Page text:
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CHARLOTTE, N.C. — Carolina Panthers wide receiver Robby Anderson couldn’t help but notice a difference in Sam Darnold’s persona when he walked into Bank of America Stadium on Tuesday for the team’s mandatory three-day minicamp.
Anderson said Darnold has a certain “aura” about him that was missing when they played together for two seasons with the Jets.
“I saw like a new energy out of him, a glowing charisma that I didn’t really see in New York,” said Anderson, who caught passes from Darnold with the Jets in 2018 and 2019. “… You know when a person, you can see a glow in them, their energy, an aura — I can see that when I walked into the building and just being around him.”
Darnold, the No. 3 overall pick in the 2018 NFL draft, is hoping to resurrect his career in Carolina after going 13-25 as a starter in three seasons with the Jets. He was acquired by the Panthers earlier this offseason for three draft picks. The Jets have since turned to this year’s No. 2 overall pick Zach Wilson from BYU to be their quarterback of the future.
Anderson, who missed all of the OTAs while working out with a trainer, was excited to catch up with Darnold and his other teammates and is hoping the new starting quarterback finds success in Carolina’s offense.
“The New York system was a little more complex and had a lot of nuances and things like that that was more difficult for everybody, not just him or me,” Anderson said. “I think this system is a little more graspable.”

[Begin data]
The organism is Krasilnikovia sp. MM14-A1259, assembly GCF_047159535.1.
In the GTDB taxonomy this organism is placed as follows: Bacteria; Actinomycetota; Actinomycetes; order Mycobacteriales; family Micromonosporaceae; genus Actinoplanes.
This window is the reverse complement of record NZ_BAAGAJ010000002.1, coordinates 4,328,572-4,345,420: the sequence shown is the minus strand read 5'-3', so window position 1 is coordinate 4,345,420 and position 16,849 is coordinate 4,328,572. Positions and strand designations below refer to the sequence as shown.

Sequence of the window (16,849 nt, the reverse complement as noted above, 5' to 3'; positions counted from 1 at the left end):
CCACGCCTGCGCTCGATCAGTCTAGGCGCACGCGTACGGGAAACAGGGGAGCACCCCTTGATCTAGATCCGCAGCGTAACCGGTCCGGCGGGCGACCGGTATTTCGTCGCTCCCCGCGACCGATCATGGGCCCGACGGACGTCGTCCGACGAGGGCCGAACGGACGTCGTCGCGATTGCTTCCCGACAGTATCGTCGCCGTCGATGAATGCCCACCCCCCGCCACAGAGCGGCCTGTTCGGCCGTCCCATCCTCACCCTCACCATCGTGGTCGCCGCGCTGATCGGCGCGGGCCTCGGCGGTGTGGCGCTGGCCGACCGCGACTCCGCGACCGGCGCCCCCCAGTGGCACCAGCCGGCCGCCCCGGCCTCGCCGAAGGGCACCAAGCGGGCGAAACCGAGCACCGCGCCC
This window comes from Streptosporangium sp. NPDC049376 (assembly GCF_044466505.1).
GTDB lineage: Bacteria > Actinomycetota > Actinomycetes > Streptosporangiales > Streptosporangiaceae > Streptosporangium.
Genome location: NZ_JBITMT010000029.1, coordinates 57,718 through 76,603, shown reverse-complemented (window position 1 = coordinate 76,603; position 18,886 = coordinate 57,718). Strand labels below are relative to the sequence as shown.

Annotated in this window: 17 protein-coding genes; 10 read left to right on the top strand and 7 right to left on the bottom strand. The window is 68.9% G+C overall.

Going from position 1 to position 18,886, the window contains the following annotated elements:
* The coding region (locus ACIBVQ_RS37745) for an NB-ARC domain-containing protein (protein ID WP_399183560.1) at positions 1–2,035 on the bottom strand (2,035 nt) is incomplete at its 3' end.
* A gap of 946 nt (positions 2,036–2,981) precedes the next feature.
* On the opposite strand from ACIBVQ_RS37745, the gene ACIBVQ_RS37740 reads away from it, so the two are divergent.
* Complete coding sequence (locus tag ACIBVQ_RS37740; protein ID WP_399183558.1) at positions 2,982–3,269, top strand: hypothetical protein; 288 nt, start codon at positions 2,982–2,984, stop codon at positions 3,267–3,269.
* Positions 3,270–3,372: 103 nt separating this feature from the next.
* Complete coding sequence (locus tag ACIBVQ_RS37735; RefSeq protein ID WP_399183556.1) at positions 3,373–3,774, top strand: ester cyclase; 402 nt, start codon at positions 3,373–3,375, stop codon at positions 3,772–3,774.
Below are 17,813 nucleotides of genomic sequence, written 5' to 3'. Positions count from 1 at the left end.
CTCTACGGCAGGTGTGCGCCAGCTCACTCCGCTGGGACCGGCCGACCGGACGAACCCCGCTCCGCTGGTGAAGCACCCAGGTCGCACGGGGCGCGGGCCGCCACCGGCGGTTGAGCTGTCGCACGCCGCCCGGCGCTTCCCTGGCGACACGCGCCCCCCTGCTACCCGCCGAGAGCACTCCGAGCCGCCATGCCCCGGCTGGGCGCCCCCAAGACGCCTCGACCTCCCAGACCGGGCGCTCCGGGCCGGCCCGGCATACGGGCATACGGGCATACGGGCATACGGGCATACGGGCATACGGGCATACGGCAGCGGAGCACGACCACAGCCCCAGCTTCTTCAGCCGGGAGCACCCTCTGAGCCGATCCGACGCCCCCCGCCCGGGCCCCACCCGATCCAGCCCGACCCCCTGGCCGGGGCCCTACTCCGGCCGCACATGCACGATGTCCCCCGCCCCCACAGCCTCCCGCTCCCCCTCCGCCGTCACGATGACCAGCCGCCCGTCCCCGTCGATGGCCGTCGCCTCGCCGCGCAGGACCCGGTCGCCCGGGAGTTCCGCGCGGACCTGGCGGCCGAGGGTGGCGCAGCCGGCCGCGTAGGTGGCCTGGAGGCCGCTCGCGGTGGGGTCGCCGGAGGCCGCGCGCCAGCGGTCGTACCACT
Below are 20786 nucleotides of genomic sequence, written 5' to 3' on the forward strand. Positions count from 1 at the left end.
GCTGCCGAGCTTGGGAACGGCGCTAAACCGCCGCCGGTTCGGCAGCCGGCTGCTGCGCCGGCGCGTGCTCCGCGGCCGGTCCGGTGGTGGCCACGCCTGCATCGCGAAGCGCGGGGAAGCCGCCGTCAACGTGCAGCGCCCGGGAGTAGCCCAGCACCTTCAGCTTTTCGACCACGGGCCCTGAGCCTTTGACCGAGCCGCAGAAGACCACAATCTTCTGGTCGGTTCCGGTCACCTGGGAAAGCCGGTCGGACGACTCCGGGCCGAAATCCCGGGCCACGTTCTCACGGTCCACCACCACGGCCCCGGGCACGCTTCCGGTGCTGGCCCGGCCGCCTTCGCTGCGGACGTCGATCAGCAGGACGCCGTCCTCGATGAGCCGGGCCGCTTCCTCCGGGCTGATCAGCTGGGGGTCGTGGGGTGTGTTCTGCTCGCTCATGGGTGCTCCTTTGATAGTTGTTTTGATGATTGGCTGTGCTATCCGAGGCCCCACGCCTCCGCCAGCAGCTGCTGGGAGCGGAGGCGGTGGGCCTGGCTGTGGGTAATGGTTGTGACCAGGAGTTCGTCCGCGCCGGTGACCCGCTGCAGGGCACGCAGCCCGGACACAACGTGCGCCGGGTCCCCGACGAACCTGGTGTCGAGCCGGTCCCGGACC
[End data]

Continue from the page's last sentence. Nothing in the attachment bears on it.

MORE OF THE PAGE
The Panthers had their entire roster at minicamp Tuesday, although about a dozen players were held out of practice and wore red jerseys to signify they’re recovering from injuries.
Panthers first-round draft pick Jaycee Horn, a cornerback from South Carolina, was among those players on the field after signing a four-year contract on Tuesday. The deal includes a fifth-year team option.
Horn missed some of last week’s OTA practices at the advice of his agent.
“It felt good to get it done and now I can just focus on football,” said Horn, the No. 8 pick in this year’s draft.
While several teams around the league decided against mandatory minicamps this offseason, Panthers coach Matt Rhule insisted on attendance at OTAs. Minicamp was invaluable for the growth of the team, especially after missing all of last year’s offseason workouts due to the coronavirus pandemic in his first year at the helm.
“The players are getting a chance to spend time around each other and a chance to spend time in our scheme,” Rhule said. “And as coaches, this is practice for us, too — all of the two-minute situations and reacting to them. Do we clock it here? Do we do this or that? We go back and have a serious debrief on it after practice. … I don’t know how we did it without (OTAs and minicamps) last year, to be honest with you.”
Defensive end Hassan Reddick, who was acquired by the Panthers this offseason via free agency, went as far as to say the extra work could give Carolina a leg up on the competition.
“As you have seen in free agency, a lot of different people went to a lot of different places,” Reddick said. “So, the fact that we have minicamps, that gives people like me … a chance to come in and get a head start on the playbook. For the teams that didn’t do that, I think we have a head start on them.”
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